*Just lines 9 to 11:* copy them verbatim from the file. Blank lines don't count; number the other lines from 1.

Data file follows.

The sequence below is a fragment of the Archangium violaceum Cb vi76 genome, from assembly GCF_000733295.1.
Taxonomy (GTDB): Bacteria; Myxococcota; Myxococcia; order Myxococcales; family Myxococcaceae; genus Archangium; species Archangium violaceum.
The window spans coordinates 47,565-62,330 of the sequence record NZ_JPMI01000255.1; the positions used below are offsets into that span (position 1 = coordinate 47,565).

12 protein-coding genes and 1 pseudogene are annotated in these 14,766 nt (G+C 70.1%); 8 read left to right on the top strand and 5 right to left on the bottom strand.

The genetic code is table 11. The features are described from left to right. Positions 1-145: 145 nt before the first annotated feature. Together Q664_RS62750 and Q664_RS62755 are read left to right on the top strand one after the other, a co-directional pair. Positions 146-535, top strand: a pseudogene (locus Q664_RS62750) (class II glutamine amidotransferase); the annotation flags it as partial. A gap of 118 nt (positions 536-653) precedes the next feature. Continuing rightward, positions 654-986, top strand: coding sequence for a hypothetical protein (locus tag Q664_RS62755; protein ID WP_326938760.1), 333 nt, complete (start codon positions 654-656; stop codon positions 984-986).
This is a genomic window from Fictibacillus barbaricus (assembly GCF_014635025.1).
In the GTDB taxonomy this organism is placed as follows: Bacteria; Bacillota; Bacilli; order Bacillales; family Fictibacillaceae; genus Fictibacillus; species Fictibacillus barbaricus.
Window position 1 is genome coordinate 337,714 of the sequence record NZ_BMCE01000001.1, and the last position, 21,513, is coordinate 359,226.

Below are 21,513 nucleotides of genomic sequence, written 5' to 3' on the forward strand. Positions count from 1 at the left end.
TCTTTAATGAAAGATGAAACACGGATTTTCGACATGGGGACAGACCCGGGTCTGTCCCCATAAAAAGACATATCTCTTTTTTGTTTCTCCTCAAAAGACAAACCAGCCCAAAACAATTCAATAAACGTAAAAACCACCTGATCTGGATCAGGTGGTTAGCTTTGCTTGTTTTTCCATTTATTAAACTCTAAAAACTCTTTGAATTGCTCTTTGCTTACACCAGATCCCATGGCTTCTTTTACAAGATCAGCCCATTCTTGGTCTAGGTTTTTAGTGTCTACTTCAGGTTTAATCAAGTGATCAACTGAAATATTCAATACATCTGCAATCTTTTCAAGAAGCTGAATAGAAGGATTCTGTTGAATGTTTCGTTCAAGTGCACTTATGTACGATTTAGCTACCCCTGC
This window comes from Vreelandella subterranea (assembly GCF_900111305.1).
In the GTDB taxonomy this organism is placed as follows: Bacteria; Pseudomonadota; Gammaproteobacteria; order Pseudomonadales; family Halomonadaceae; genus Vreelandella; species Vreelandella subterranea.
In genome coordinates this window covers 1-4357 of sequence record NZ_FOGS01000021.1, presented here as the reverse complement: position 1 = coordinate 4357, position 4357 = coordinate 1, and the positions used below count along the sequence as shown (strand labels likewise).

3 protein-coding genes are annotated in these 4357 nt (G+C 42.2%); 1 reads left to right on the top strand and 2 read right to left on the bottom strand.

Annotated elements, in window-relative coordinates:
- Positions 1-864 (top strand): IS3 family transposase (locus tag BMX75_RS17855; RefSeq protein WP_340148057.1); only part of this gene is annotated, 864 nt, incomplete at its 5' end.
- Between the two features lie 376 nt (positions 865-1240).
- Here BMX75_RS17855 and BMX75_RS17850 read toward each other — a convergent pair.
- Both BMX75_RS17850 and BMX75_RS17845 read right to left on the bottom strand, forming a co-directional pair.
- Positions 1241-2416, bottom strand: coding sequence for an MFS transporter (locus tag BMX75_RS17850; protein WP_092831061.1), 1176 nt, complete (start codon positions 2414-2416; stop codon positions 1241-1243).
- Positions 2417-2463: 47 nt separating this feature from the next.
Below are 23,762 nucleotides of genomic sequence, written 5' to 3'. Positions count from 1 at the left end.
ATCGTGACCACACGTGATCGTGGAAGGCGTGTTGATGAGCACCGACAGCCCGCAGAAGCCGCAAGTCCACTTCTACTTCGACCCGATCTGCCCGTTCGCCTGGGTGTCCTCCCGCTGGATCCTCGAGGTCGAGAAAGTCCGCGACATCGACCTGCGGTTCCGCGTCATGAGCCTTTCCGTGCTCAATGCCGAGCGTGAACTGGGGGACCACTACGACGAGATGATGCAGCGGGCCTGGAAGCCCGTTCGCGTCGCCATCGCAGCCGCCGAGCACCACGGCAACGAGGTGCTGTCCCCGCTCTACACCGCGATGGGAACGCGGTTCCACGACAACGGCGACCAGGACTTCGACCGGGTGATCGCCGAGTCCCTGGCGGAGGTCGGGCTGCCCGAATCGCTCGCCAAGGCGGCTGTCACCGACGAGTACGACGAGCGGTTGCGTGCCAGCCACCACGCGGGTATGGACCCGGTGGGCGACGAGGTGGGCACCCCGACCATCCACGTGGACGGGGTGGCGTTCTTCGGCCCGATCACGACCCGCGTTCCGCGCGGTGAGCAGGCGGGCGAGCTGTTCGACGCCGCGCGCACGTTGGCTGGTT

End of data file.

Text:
Below are 21,513 nucleotides of genomic sequence, written 5' to 3' on the forward strand. Positions count from 1 at the left end.
TCTTTAATGAAAGATGAAACACGGATTTTCGACATGGGGACAGACCCGGGTCTGTCCCCATAAAAAGACATATCTCTTTTTTGTTTCTCCTCAAAAGACAAACCAGCCCAAAACAATTCAATAAACGTAAAAACCACCTGATCTGGATCAGGTGGTTAGCTTTGCTTGTTTTTCCATTTATTAAACTCTAAAAACTCTTTGAATTGCTCTTTGCTTACACCAGATCCCATGGCTTCTTTTACAAGATCAGCCCATTCTTGGTCTAGGTTTTTAGTGTCTACTTCAGGTTTAATCAAGTGATCAACTGAAATATTCAATACATCTGCAATCTTTTCAAGAAGCTGAATAGAAGGATTCTGTTGAATGTTTCGTTCAAGTGCACTTATGTACGATTTAGCTACCCCTGC
This window comes from Vreelandella subterranea (assembly GCF_900111305.1).